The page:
A24 is licking its wounds after a tough last season of great contenders that went nowhere when it came to above the line Oscar nominations and in their coffiers they have nothing less than the comeback of Oscar winner Jennifer Lawrence. Red, White, Water (working title) is the feature film debut from Lila Neugebauer (HBO’s Room 104) and details the story of a US soldier suffers a traumatic brain injury while fighting in Afghanistan and struggles to adjust to life back home. It co-stars Samira Wiley and Brian Tyree Henry.

I can’t talk about the Best Actress race without considering two “new” musicals on the way this year: the first film adaptation of the Tony-winning In the Heights from Lin-Manuel Miranda (pre-Hamilton) starring Leslie Grace in the lead role as Nina, who has returned to the neighborhood from her first year at college with surprising news for her parents, who have spent their life savings on building a better life for their daughter. The Jon M. Chu-directed (Crazy Rich Asians) will be released this summer from Warner Bros. This Christmas will see a new adaptation of one of the biggest Tony and Oscar winners of all time, West Side Story from three-time Oscar winner Steven Spielberg. Rachel Zegler stars in the iconic role of Maria with Ansel Elgort as Tony.

This seems like a good place to start. Check out a full list below of Best Actress contenders and my current top 10 (in alphabetical order) for February.

  • Amy Adams – Hillbilly Elegy (Netflix)
  • Ana de Armas – Blonde (Netflix)
  • Jessica Chastain – The Eyes of Tammy Faye (Searchlight)
  • Viola Davis – Ma Rainey’s Black Bottom (Netflix)
  • Jennifer Hudson – Respect (MGM)
  • Frances McDormand – Nomadland (Searchlight)
  • Jennifer Lawrence – Red, White, Water (A24)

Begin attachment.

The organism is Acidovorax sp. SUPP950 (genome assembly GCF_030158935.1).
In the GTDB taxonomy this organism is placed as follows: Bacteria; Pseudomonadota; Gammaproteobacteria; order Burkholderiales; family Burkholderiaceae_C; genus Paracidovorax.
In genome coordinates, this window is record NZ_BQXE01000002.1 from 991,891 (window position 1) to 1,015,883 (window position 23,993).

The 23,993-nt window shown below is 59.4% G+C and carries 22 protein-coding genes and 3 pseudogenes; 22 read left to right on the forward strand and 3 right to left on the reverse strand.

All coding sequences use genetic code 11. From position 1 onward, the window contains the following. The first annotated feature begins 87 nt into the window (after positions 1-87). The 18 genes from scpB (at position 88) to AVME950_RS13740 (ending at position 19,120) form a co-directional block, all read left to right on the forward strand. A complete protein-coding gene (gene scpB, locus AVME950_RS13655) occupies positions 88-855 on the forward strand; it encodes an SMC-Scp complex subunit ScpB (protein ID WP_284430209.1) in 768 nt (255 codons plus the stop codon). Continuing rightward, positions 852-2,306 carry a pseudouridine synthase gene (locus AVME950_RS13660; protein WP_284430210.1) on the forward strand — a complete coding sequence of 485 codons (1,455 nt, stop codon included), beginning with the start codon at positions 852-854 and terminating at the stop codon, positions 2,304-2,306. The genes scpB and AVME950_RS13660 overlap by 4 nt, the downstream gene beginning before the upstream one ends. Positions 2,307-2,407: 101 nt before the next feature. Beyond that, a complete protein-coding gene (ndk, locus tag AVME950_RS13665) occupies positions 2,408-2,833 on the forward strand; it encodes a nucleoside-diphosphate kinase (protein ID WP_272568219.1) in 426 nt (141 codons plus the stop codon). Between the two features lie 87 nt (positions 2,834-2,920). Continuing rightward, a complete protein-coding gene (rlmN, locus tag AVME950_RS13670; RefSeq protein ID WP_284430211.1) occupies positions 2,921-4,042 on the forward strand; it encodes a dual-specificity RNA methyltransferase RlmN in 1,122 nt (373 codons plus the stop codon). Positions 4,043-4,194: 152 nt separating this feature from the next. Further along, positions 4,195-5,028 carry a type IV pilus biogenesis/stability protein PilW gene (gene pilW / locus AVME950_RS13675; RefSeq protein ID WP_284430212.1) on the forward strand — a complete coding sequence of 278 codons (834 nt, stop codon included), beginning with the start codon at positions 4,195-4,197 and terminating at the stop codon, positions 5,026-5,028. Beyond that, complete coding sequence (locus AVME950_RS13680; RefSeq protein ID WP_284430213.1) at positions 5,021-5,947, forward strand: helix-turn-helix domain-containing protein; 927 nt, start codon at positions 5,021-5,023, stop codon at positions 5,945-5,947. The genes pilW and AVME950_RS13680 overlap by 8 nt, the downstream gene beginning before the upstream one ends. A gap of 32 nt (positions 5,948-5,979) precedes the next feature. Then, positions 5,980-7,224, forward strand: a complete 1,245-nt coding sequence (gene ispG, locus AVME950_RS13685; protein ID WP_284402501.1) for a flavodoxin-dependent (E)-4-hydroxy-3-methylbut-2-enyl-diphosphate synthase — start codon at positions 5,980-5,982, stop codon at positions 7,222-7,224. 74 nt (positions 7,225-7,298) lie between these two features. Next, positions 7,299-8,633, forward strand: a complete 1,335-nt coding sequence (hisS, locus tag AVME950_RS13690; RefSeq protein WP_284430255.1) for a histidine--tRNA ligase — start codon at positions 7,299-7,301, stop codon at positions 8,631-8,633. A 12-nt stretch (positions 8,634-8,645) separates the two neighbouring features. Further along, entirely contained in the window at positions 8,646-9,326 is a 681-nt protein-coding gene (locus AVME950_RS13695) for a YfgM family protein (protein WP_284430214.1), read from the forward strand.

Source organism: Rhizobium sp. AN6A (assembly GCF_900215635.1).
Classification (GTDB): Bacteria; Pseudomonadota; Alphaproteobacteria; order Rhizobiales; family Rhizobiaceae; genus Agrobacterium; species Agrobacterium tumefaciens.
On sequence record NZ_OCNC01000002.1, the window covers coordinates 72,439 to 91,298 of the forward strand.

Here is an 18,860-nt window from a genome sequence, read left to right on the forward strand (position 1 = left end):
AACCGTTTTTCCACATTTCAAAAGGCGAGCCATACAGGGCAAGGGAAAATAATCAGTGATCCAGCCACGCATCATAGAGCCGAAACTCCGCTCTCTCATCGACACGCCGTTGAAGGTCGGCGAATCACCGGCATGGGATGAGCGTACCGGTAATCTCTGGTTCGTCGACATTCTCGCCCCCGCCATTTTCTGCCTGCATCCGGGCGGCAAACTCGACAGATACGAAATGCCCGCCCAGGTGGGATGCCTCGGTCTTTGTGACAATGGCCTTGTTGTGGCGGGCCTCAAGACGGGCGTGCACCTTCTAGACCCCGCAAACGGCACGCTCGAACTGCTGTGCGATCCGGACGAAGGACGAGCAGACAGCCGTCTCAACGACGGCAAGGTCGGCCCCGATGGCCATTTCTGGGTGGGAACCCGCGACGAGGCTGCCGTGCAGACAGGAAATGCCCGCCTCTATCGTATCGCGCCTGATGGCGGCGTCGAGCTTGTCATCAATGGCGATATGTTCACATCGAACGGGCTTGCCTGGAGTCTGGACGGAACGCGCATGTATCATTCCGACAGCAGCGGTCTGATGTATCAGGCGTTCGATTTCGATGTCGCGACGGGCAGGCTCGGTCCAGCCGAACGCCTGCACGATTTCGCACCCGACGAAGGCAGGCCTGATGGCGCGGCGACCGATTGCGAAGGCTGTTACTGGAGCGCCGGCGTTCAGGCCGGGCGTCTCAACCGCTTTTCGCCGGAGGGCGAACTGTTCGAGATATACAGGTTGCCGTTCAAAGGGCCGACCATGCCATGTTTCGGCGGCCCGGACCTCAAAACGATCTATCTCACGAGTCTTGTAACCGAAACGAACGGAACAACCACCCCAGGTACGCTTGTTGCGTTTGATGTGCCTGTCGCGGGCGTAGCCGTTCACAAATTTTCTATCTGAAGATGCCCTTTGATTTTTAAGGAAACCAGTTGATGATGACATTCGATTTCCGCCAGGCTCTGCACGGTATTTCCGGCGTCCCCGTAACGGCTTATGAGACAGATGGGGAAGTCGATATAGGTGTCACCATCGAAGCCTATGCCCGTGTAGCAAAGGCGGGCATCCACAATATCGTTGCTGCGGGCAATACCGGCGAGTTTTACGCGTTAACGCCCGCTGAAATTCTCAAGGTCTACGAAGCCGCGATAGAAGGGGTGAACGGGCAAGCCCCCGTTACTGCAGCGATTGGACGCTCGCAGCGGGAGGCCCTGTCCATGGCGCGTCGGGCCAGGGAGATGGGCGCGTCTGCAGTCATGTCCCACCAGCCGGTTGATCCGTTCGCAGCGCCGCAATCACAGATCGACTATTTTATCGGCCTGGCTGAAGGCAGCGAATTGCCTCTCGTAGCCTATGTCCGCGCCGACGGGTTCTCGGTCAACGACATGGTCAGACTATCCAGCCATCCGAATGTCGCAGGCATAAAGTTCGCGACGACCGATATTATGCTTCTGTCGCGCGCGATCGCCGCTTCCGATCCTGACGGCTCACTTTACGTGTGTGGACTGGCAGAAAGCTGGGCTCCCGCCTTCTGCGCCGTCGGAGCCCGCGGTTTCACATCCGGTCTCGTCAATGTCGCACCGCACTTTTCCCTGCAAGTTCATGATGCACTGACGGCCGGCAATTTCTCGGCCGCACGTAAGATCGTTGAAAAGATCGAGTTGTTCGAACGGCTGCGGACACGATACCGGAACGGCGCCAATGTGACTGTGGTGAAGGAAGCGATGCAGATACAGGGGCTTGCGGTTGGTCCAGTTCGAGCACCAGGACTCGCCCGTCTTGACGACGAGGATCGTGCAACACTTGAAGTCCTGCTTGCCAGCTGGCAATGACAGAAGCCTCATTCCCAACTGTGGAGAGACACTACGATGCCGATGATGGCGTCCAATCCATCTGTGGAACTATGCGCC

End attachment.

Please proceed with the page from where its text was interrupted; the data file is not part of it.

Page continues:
• Michelle Pfeiffer – French Exit (Sony Pictures Classics)
  • Margot Robbie – Untitled David O. Russell (20 Century)
  • Kate Winslet – Ammonite (Neon)

2021 BEST ACTRESS CONTENDERS

  • Amy Adams – Hillbilly Elegy (Netflix)
  • Cate Blanchett – Nightmare Alley (Searchlight)
  • Emily Blunt – Wild Mountain Thyme (Bleecker Street)
  • Rachel Brosnahan – I’m Your Woman (Amazon)
  • Sandra Bullock – Untitled Nora Fingscheidt Project (Netflix)
  • Jessie Buckley – I’m Thinking of Ending Things (Netflix)
  • Jessica Chastain – The Eyes of Tammy Faye (Searchlight)
  • Glenn Close – Hillbilly Elegy (Netflix)
  • Marion Cotillard – Annette (Amazon)
  • Viola Davis – Ma Rainey’s Black Bottom (Netflix)
  • Andra Day – The United States vs. Billie Holiday
  • Ana de Armas – Blonde (Netflix)
  • Ana de Armas – Deep Water (20th Century)
  • Catherine Deneuve – The Truth (IFC Films)
  • Ryan Destiny – Flint Strong (Universal)
  • Clare Dunne – Herself (Amazon)
  • Virginie Efira – Benedetta
  • Elle Fanning – The Roads Not Taken (Bleecker Street)
  • Sidney Flanigan – Never Rarely Sometimes Always (Focus Features)
  • Jodie Foster – Prisoner 760
  • Julia Garner – The Assistant (Bleecker Street)
  • Leslie Grace – In the Heights (Warner Bros)
  • Jennifer Hudson – Respect (MGM)
  • Allison Janney – Breaking News in Yuba County
  • Angelina Jolie – Those Who Wish Me Dead (Warner Bros)
  • Rashida Jones – On the Rocks (Apple+)
  • Jennifer Lawrence – Mob Girl
  • Jennifer Lawrence – Red, White, Water (A24)
  • Sophia Loren – The Life Ahead (Netflix)
  • Melissa McCarthy – The Starling
  • Thomasin McKenzie – Last Night in Soho (Focus Features)
  • Frances McDormand – Macbeth (A24)
  • Frances McDormand – Nomadland (Searchlight)
  • Julianne Moore – The Glorias
  • Helen Mirren – The Duke
  • Elisabeth Moss – Shirley (Neon)
  • Carey Mulligan – Promising Young Woman (Focus Features)
  • Ruth Negga – Passing
  • Jo Ellen Pellman – The Prom (Netflix)
  • Dylan Penn – Flag Day
  • Michelle Pfeiffer – French Exit (Sony Pictures Classics)
  • Margaret Qualley – My Salinger Year
  • Margot Robbie – Untitled David O. Russell (20 Century)
  • Meryl Streep – The Prom (Netflix)
  • Tilda Swinton – Memoria (Neon)
  • Tessa Thompson – Passing
  • Sigourney Weaver – The Good House (Universal)
  • Sigourney Weaver – My Salinger Year
  • Kate Winslet – Ammonite (Neon)
  • Robin Wright – Land (Focus)
  • Evan Rachel Wood – Kajillionaire (Focus Features)
  • Rachel Zegler – West Side Story (20th Century)